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An LA County survey shows that 0.5% of students and 0.7% of staff have tested positive since classrooms opened

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COVID-19 outbreaks in schools are uncommon with few students and teachers testing positive – and a very small number of close contacts contracting the virus.

New data released last week by the Los Angeles County Department of Public Health (LADPH) looked at cases of COVID-19 since classrooms reopened in mid-August.

Researchers found that less than 0.1 percent of students and staff tested positive for the virus over the course of a month.

In addition, only about 0.2 percent of people who came into contact with a Covid patient later tested positive themselves.

The findings suggest that outbreaks in schools are uncommon and that Los Angles County has managed to fully reopen its schools safely.

New data shows that a total of 7,995 students out of 1.5 million, or 0.5%, and 1,193 employees out of 157,000, or 0.7%, have tested positive for COVID-19

Of the more than 30,000 close contacts of COVID-19 patients, only 63 came into contact with the virus, which is equivalent to 0.2%.  Pictured: Students walk to their classrooms at a high school in East Los Angeles, El Sereno, Sept. 10

Of the more than 30,000 close contacts of COVID-19 patients, only 63 came into contact with the virus, which is equivalent to 0.2%. Pictured: Students walk to their classrooms at a high school in East Los Angeles, El Sereno, Sept. 10

The LA County report looked at COVID-19 cases among students in grades K-12 and among staff members.

Between August 15 and September 13, 7,995 students and 1,193 employees tested positive for COVID-19.

With about 1.5 million students in provincial schools and 175,000 employees, this means that 0.5 percent of children and 0.7 percent of employees have contracted the virus since the schools reopened.

“This is just slightly higher than the 0.4 percent infection rate we’ve experienced in the county overall,” LADPH Director Barbara Ferrer said at a news conference, according to the Los Angeles Times.

“And given the massive testing of asymptomatic individuals in schools, this very low infection rate confirms the safety afforded to students and staff on their campuses.”

Health officials say COVID-19 protocols followed by the schools are likely to blame for the low numbers, including indoor masking and universal testing by the Los Angeles Unified School District.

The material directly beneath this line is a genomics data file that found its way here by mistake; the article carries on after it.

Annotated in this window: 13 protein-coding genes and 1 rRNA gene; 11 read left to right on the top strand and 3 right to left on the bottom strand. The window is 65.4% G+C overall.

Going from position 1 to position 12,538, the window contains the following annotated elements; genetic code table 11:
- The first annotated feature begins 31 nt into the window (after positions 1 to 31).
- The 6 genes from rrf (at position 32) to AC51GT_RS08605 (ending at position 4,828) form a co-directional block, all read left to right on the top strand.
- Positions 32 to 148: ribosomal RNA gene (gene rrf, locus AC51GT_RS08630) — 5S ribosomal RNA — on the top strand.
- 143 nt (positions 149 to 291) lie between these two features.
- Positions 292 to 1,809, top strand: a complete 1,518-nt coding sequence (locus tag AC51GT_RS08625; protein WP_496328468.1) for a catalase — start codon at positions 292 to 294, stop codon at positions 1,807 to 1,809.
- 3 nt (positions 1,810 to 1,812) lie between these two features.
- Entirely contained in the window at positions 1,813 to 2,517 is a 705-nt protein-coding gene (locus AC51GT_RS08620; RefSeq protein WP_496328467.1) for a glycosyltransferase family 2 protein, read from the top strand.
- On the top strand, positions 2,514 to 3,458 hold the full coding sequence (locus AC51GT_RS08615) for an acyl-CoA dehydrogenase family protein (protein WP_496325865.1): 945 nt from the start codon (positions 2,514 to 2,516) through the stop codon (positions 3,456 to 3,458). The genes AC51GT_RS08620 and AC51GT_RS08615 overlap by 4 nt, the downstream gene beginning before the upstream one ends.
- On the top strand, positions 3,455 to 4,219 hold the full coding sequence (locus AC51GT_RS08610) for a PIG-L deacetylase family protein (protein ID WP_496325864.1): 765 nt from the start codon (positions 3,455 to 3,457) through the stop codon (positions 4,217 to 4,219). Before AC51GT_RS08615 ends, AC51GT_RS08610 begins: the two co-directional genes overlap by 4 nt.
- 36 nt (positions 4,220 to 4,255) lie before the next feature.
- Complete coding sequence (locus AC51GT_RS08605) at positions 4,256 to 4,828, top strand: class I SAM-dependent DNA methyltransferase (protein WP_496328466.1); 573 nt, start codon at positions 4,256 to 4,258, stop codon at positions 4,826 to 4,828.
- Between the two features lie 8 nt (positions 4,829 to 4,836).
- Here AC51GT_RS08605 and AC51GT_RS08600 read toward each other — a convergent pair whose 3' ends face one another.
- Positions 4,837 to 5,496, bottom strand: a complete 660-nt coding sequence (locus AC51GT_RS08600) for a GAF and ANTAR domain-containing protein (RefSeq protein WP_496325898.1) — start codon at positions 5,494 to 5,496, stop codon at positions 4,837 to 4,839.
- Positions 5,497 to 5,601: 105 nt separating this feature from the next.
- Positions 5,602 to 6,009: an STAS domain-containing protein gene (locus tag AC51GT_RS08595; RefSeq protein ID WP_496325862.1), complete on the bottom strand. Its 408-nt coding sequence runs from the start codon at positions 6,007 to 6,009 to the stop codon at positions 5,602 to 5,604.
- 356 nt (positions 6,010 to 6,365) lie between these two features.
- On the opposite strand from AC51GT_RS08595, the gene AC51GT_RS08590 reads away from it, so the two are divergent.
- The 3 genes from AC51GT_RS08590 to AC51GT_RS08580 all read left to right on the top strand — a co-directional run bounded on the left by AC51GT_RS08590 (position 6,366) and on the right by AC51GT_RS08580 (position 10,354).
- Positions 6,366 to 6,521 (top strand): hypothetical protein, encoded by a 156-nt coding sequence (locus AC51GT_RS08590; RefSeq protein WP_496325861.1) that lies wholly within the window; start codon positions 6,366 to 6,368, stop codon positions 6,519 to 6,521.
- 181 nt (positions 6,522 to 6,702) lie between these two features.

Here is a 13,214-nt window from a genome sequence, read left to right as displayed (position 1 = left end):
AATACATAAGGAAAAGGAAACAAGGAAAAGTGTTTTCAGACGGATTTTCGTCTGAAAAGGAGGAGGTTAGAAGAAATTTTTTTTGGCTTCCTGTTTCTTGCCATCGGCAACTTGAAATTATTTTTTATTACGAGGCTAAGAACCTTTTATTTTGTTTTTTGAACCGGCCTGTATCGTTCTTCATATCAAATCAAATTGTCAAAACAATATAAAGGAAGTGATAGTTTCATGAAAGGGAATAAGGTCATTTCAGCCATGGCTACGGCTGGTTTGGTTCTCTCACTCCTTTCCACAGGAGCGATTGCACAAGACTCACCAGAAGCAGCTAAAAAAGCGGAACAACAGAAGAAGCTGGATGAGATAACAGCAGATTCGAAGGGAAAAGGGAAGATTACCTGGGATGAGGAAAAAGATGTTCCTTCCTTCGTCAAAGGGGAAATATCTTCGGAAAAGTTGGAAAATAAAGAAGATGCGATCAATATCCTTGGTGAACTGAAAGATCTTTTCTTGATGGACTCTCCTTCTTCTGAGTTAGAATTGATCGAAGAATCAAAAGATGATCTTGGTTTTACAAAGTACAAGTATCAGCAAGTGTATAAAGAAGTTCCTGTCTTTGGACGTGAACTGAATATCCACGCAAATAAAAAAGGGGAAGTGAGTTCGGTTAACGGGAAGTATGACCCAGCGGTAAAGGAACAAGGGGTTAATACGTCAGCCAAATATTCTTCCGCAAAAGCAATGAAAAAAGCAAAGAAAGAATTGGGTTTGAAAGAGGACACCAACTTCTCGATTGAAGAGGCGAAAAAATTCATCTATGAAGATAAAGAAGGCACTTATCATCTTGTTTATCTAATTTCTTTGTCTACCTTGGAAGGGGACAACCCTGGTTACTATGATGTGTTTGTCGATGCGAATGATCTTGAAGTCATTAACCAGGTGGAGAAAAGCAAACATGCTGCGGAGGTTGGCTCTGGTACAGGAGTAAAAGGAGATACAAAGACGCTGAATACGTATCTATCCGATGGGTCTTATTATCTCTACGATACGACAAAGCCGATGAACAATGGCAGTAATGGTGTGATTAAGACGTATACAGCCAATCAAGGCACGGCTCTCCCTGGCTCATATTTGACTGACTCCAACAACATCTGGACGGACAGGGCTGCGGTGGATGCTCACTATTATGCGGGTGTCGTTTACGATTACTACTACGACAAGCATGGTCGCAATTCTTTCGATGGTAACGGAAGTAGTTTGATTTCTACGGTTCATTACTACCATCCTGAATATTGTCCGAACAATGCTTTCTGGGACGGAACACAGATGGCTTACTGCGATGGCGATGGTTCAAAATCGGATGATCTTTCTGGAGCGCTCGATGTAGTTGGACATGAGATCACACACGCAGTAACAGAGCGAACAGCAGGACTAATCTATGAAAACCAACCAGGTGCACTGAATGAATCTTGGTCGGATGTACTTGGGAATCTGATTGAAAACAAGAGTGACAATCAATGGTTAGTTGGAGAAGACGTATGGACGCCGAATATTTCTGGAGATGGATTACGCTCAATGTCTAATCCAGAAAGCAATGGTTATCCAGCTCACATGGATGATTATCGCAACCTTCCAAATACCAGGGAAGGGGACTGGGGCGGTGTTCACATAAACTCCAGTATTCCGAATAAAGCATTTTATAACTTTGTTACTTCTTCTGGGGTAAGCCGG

While it is noteworthy that a smaller percentage of students than teachers tested positive, it is not known how many of these students were vaccinated and how many teachers received their injections.

Currently, only students 12 and older are eligible for the COVID-19 vaccine, and five to 11-year-olds are expected to be eligible by Halloween.

The province notes that as of Sept. 16, the number of cases for the age group of 5 to 11 years is 141 new cases per 100,000 and for 12 to 17-year-olds 132 new cases per 100,000.

In addition, over the past three weeks, COVID-19 cases across all age groups of children have dropped by about 40 percent — similar to the declining test positivity rate, Ferrer said at the briefing.

In the past three weeks, cases of COVID-19 in all age groups of children fell by about 40%, similar to the declining test positivity rate, which is almost 1%

In the past three weeks, cases of COVID-19 in all age groups of children fell by about 40%, similar to the declining test positivity rate, which is almost 1%

LADPH Director Barbara Ferrer said at a news conference that the data is evidence that there is little Covid transmission in schools and outbreaks are few as cases continue to fall in LA (above)

LADPH Director Barbara Ferrer said at a news conference that the data is evidence that there is little Covid transmission in schools and outbreaks are few as cases continue to fall in LA (above)

“This is promising, as it happens when students go back to school,” Ferrer said, according to the Times.

“So we’re hopeful, with continued focus on those school-based strategies that reduce exposure risk, we’ll continue to see these lower cases across all age groups.”

In addition, a very small percentage of children have tested positive after coming into contact with infected individuals.

According to the LADPH, more than 30,000 students and staff have been quarantined for seven days after contact with a patient.

However, only 63 of them tested positive themselves, which is equivalent to 0.2 percent.

Therefore, the LADPH said that unvaccinated students no longer need to be sent home to quarantine after coming into contact with a Covid-positive person.

The new policy allows unvaccinated close contacts to attend face-to-face classes as long as they test negative twice over a seven-day period, the Times reported.

However, they are not allowed to participate in extracurricular activities, including sports.

“We feel comfortable that, with relatively low transmission in schools, it’s appropriate to offer schools a modified quarantine option for K-12 students exposed to COVID in schools,” Ferrer said at the briefing.

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